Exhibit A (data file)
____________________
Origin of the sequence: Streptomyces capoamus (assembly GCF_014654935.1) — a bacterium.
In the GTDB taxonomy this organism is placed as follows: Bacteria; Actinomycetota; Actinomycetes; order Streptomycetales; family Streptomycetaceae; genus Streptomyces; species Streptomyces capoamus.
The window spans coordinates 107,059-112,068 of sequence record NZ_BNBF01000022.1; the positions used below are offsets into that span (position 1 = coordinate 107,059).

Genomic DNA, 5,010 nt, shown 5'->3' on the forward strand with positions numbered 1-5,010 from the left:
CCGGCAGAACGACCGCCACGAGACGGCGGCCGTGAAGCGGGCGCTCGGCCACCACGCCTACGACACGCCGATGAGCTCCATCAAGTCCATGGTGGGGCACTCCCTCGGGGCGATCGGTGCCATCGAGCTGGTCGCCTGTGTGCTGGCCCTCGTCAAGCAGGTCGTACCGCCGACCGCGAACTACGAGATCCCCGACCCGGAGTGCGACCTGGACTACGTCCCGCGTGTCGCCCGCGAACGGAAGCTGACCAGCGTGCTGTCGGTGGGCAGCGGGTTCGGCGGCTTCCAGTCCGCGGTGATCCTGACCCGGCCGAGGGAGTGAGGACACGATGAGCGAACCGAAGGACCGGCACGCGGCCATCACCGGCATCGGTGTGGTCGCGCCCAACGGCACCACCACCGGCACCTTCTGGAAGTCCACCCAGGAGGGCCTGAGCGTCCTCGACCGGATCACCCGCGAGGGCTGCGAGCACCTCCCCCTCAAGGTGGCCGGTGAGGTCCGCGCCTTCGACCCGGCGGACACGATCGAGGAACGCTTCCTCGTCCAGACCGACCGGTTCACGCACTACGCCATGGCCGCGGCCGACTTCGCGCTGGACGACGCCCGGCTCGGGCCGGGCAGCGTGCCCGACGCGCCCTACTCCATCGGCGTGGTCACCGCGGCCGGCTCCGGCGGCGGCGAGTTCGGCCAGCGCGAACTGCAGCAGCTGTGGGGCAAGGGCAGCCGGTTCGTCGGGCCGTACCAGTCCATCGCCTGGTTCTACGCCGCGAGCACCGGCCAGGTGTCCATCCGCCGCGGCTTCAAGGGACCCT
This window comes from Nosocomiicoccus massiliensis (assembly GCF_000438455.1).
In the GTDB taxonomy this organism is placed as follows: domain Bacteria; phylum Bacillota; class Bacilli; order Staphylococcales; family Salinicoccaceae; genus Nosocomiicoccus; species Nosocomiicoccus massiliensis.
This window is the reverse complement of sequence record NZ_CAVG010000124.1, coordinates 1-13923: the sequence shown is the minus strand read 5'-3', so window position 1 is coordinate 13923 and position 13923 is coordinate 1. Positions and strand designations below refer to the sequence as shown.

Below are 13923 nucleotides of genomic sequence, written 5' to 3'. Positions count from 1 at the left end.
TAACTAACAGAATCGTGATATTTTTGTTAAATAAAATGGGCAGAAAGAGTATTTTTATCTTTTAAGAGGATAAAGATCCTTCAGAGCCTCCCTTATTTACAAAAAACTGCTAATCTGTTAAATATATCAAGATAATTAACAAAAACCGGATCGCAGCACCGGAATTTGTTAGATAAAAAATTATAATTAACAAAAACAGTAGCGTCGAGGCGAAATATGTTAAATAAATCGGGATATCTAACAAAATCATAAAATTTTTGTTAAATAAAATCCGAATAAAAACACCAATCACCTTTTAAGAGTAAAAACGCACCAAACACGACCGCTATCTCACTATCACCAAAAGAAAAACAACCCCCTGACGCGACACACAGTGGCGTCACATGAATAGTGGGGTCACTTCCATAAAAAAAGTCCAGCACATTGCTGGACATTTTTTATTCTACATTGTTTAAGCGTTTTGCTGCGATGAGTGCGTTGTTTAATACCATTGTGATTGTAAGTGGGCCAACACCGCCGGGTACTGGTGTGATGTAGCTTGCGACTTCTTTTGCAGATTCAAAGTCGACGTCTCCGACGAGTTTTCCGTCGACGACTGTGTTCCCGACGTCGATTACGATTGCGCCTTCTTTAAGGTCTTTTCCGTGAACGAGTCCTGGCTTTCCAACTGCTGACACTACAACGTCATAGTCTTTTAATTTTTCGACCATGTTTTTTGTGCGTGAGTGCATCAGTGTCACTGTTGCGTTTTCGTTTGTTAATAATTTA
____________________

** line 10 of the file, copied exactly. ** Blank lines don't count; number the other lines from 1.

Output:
TAACTAACAGAATCGTGATATTTTTGTTAAATAAAATGGGCAGAAAGAGTATTTTTATCTTTTAAGAGGATAAAGATCCTTCAGAGCCTCCCTTATTTACAAAAAACTGCTAATCTGTTAAATATATCAAGATAATTAACAAAAACCGGATCGCAGCACCGGAATTTGTTAGATAAAAAATTATAATTAACAAAAACAGTAGCGTCGAGGCGAAATATGTTAAATAAATCGGGATATCTAACAAAATCATAAAATTTTTGTTAAATAAAATCCGAATAAAAACACCAATCACCTTTTAAGAGTAAAAACGCACCAAACACGACCGCTATCTCACTATCACCAAAAGAAAAACAACCCCCTGACGCGACACACAGTGGCGTCACATGAATAGTGGGGTCACTTCCATAAAAAAAGTCCAGCACATTGCTGGACATTTTTTATTCTACATTGTTTAAGCGTTTTGCTGCGATGAGTGCGTTGTTTAATACCATTGTGATTGTAAGTGGGCCAACACCGCCGGGTACTGGTGTGATGTAGCTTGCGACTTCTTTTGCAGATTCAAAGTCGACGTCTCCGACGAGTTTTCCGTCGACGACTGTGTTCCCGACGTCGATTACGATTGCGCCTTCTTTAAGGTCTTTTCCGTGAACGAGTCCTGGCTTTCCAACTGCTGACACTACAACGTCATAGTCTTTTAATTTTTCGACCATGTTTTTTGTGCGTGAGTGCATCAGTGTCACTGTTGCGTTTTCGTTTGTTAATAATTTA